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Mortality, ethnicity, and country of birth on a national scale, 2001–2013: a retrospective cohort (Scottish Health and Ethnicity Linkage Study)

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Raj S. Bhopal, Laurence Gruer, Genevieve Cezard, Anne Douglas, Markus F. C. Steiner, Andrew Millard, Duncan Buchanan, S. Vittal Katikireddi, Aziz Sheikh

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Background: Migrant and ethnic minority groups are often assumed to have poor health relative to the majority population. Few countries have the capacity to study a key indicator, mortality, by ethnicity and country of birth. We hypothesized at least 10% differences in mortality by ethnic group in Scotland that would not be wholly attenuated by adjustment for socio-economic factors or country of birth.

Methods and findings: We linked the Scottish 2001 Census to mortality data (2001–2013) in 4.62 million people (91% of estimated population), calculating age-adjusted mortality rate ratios (RRs; multiplied by 100 as percentages) with 95% confidence intervals (CIs) for 13 ethnic groups, with the White Scottish group as reference (ethnic group classification follows the Scottish 2001 Census). The Scottish Index of Multiple Deprivation, education status, and household tenure were socio-economic status (SES) confounding variables and born in the UK or Republic of Ireland (UK/RoI) an interacting and confounding variable. Smoking and diabetes data were from a primary care sub-sample (about 53,000 people). Males and females in most minority groups had lower age-adjusted mortality RRs than the White Scottish group. The 95% CIs provided good evidence that the RR was more than 10% lower in the following ethnic groups: Other White British (72.3 [95% CI 64.2, 81.3] in males and 75.2 [68.0, 83.2] in females); Other White (80.8 [72.8, 89.8] in males and 76.2 [68.6, 84.7] in females); Indian (62.6 [51.6, 76.0] in males and 60.7 [50.4, 73.1] in females); Pakistani (66.1 [57.4, 76.2] in males and 73.8 [63.7, 85.5] in females); Bangladeshi males (50.7 [32.5, 79.1]); Caribbean females (57.5 [38.5, 85.9]); and Chinese (52.2 [43.7, 62.5] in males and 65.8 [55.3, 78.2] in females). The differences were diminished but not eliminated after adjusting for UK/RoI birth and SES variables. A mortality advantage was evident in all 12 minority groups for those born abroad, but in only 6/12 male groups and 5/12 female groups of those born in the UK/RoI. In the primary care sub-sample, after adjustment for age, UK/RoI born, SES, smoking, and diabetes, the RR was not lower in Indian males (114.7 [95% CI 78.3, 167.9]) and Pakistani females (103.9 [73.9, 145.9]) than in White Scottish males and females, respectively. The main limitations were the inability to include deaths abroad and the small number of deaths in some ethnic minority groups, especially for people born in the UK/RoI.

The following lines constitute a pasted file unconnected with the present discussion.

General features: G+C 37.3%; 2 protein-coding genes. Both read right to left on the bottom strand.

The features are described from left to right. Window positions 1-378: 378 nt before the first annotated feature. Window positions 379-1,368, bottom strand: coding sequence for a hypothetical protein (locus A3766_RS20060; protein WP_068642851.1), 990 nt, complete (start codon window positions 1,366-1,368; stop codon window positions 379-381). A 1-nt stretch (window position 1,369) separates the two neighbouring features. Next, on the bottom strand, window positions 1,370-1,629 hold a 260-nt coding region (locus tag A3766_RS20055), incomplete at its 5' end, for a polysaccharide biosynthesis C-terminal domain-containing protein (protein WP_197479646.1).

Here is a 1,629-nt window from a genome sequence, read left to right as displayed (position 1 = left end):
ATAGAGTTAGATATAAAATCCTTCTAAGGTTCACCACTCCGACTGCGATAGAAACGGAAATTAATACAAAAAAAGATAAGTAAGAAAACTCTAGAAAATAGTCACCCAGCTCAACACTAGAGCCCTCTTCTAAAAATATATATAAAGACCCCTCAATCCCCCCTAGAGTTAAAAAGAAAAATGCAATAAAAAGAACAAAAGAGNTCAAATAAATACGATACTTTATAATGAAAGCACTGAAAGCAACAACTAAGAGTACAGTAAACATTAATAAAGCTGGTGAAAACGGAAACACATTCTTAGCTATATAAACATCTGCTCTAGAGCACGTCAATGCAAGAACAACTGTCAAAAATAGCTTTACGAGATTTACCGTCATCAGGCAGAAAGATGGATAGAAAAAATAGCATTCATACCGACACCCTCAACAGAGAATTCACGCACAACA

Conclusions: There was relatively low mortality for many ethnic minority groups compared to the White Scottish majority. The mortality advantage was less clear in UK/RoI-born minority group offspring than in immigrants. These differences need explaining, and health-related behaviours seem important. Similar analyses are required internationally to fulfil agreed goals for monitoring, understanding, and improving health in ethnically diverse societies and to apply to health policy, especially on health inequalities and inequities.


Original languageEnglish
Article numbere1002515
Number of pages18
JournalPLoS Medicine
Issue number3
Publication statusPublished - 1 Mar 2018

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